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Dear Ohtani-san,

I send this note, hoping that you might take into consideration the guidance and wishes of a single fan in making what is probably the biggest decision of your life. I am an 83 year old grandfather, living in the Seattle area — one who has loved baseball since a young boy. I grew up with the Boston Red Sox and joyfully watched their great stars in action. I saw Johnny Pesky, Vern Stephens, Bobby Doerr, and Dom Dimaggio in their prime and I was there when Ted Williams hit a home run in his last time at bat—memories which still linger with me today. I eventually moved here to the Pacific Northwest where I have since become a steadfast Mariner fan.

The reason I write is not simply because you are a great talent whose services I would like on my favorite team, but because I believe you are far different than most other young stars in terms of the values by which you have chosen to live. By your actions you have demonstrated to one and all that you are not just about the money. And for that I salute you. In a time when others think of nothing else, you clearly believe in something more. You are a young man with an old soul.

The General Managers vying for your services have all dutifully filled out your questionnaire. They have promised you the moon in their slick multi-media presentations, assembled artfully by their top people and marketing professionals. By now, I am sure you are tired of such dog and pony presentations. And if I read you correctly, your decision will be based on something other than just their answers.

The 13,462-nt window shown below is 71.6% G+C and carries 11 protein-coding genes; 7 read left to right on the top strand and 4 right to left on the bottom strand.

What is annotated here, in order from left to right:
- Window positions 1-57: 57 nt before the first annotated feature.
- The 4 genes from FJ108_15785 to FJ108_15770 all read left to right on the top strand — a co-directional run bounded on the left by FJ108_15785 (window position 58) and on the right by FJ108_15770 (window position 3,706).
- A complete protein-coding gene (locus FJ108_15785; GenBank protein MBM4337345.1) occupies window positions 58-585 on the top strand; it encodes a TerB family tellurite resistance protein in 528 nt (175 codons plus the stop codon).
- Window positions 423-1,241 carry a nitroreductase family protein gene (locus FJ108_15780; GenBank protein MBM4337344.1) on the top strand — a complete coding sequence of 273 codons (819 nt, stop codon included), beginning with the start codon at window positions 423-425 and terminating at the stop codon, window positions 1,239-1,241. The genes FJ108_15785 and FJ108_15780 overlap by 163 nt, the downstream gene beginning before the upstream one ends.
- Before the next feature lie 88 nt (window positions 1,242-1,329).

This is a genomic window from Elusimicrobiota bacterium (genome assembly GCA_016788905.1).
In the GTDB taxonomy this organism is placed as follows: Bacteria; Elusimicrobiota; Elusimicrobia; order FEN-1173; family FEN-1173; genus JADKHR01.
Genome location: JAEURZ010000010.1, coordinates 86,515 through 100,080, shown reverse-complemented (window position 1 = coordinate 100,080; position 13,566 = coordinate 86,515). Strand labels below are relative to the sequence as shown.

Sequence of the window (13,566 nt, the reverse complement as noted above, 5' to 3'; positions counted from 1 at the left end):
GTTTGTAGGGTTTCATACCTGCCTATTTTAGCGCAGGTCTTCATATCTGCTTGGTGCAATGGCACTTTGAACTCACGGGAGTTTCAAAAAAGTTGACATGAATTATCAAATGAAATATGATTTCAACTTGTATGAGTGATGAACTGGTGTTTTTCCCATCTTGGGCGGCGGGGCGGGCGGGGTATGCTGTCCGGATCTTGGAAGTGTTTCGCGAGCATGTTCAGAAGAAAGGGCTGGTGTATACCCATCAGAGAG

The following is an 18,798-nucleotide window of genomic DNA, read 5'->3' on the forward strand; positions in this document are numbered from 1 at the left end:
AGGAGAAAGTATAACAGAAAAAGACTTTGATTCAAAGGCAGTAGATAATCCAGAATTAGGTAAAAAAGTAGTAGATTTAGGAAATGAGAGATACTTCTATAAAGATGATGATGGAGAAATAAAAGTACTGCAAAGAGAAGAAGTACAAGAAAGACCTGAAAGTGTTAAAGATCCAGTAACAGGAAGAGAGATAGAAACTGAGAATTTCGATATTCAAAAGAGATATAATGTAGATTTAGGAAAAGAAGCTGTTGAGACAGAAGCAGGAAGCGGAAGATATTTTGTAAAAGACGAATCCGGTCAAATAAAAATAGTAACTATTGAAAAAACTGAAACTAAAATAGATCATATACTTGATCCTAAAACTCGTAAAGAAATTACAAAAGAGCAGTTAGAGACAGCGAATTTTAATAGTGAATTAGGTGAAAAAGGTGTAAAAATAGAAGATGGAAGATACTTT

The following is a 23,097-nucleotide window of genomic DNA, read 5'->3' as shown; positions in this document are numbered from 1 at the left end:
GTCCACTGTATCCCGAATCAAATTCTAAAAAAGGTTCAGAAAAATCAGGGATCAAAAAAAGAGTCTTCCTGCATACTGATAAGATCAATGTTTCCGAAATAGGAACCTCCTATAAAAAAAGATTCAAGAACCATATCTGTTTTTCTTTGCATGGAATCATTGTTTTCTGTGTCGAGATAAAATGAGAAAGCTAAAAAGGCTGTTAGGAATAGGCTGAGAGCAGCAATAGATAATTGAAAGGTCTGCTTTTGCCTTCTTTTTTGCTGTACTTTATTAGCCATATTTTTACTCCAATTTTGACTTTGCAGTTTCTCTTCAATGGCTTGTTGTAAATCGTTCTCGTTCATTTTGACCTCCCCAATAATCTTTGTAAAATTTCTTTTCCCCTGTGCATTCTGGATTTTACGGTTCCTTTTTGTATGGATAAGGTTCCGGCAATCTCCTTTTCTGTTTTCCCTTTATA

You have heard a chorus of voices. But those you have yet to hear from—which should play an important part in your decision are those of the fans. Let me tell you a bit about us. We are for the most part progressive and forward looking, and most important of all, from your perspective, ever faithful. We stand by our players through both good times and bad. I have never heard a Mariner player booed here (unlike other cities) during slumps or bad times. We accept them for who they are, only rejecting those who think only of themselves; as with Alex Rodriguez who deserted the city and its people, whom we showered with fake paper dollars on his return.

We love our players not only for their athletic feats but for who they are and what they represent. We honor Ichiro not only for his speed and his prowess with a bat, but for his discipline, and dedication to excellence; Robinson Cano for his leadership, poise and quiet confidence; Nelson Cruz, for his warm and genial smile which lights up the clubhouse and extends far beyond; Felix and Edgar, not just for their extraordinary pitching and hitting, but for their loyalty and commitment. How rare it is today to find professional athletes who choose to be part of one organization for their entire career. That speaks volumes about them and the organization. We celebrate them in many ways. We cheer K’s loudly in King Felix’s court; and on our own initiative, apart from that of management, we create our own version, a cheering section, in honor of James Paxton or "Big Maple," as he is affectionately called. You too can have a court of your own.

In America, older people have what they call a "bucket list," it’s the things one hopes to achieve before they die. To see you perform in person is at the top of my list—a great talent whom I would love to see play. But unlike other things on my list, the decision to act rests not with me. That decision is yours alone. I do not go out very often nowadays, but I would make a special effort to see you in a Mariner uniform. I would feel blessed and ever thankful for the opportunity. Thank you for taking the time to read my letter. I am at the very least comforted, knowing that know whatever decision you make, it will be for the right reasons.

                                 Go takō o inorimasu,

Larry Paros